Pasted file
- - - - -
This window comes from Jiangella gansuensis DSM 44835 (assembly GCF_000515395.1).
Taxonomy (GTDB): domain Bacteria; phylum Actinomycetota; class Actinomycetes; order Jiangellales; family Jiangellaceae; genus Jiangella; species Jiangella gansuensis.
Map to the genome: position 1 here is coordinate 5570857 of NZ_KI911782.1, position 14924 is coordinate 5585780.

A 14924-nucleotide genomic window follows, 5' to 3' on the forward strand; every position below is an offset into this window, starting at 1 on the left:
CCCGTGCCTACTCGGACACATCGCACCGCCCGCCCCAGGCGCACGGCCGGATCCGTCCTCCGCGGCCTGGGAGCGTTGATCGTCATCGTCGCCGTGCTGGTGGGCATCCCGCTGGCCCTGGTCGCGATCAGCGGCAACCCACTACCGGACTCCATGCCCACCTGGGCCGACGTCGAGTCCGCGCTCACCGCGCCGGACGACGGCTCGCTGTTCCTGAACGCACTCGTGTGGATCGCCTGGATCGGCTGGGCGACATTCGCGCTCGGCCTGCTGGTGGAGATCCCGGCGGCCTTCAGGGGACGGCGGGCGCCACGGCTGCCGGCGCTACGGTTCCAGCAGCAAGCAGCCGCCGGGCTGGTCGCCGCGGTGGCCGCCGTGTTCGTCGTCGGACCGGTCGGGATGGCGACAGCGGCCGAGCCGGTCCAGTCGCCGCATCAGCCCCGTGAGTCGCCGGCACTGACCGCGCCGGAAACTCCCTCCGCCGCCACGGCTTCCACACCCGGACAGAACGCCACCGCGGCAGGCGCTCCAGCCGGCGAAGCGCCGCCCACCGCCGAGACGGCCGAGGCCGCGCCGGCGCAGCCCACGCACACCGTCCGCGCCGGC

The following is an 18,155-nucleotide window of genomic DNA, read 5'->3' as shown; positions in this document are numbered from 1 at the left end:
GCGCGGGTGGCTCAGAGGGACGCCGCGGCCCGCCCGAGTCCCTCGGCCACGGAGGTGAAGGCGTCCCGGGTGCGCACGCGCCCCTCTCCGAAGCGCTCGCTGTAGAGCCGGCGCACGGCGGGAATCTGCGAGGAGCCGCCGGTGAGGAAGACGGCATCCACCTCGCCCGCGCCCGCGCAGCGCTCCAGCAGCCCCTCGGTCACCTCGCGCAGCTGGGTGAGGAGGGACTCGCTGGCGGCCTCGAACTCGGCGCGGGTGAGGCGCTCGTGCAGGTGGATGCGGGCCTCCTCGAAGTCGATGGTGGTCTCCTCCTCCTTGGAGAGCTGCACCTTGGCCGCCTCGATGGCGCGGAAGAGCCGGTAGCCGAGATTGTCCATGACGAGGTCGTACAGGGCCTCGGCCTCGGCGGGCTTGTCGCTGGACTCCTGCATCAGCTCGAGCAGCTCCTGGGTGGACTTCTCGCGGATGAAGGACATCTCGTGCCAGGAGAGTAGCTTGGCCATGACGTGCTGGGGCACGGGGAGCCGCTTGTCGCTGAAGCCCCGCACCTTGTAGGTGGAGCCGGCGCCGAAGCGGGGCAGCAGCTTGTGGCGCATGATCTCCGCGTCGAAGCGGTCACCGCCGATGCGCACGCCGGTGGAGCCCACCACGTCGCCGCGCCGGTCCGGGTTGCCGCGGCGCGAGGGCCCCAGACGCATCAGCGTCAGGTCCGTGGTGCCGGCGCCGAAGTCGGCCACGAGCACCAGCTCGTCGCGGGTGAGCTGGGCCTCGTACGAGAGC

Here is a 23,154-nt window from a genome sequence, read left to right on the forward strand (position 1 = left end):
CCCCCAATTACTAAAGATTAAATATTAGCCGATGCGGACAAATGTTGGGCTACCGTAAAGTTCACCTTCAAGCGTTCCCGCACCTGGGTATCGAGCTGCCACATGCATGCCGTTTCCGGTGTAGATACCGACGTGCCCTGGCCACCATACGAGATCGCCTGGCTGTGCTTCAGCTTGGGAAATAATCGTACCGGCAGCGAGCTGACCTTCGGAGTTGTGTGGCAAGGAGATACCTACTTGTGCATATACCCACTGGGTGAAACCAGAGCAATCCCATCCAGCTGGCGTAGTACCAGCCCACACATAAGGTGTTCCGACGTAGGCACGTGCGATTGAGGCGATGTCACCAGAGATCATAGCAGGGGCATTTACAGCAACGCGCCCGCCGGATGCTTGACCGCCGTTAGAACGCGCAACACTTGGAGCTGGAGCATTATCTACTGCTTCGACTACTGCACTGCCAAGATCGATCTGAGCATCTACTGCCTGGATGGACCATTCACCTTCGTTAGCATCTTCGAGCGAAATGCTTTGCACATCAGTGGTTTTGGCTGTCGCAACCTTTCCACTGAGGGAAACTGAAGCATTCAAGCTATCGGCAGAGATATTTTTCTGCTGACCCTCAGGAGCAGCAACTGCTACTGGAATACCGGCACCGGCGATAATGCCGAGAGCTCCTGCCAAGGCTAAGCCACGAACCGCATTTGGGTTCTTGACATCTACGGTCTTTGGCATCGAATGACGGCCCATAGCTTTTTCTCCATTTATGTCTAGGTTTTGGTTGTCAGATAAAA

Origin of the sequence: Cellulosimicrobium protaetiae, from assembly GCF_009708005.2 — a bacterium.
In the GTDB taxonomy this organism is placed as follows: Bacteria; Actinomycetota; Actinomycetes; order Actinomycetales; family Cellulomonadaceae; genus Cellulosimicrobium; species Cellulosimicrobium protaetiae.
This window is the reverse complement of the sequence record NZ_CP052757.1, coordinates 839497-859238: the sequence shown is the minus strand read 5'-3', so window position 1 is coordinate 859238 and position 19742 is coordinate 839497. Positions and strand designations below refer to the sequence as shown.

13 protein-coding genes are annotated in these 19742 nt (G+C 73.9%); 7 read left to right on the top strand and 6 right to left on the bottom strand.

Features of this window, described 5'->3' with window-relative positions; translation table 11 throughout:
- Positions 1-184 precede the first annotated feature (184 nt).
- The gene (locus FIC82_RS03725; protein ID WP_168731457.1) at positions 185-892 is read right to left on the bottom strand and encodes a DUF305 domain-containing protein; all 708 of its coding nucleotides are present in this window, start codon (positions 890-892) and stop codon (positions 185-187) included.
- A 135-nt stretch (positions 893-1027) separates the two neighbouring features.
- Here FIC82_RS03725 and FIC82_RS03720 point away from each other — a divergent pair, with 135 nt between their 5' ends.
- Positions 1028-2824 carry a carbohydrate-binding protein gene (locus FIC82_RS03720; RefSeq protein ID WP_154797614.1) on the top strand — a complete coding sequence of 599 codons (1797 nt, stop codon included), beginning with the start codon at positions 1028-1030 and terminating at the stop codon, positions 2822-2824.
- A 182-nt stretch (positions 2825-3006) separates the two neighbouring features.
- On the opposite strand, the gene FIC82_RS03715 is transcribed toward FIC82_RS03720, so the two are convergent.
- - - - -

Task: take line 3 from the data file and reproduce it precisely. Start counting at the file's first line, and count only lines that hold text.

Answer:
Map to the genome: position 1 here is coordinate 5570857 of NZ_KI911782.1, position 14924 is coordinate 5585780.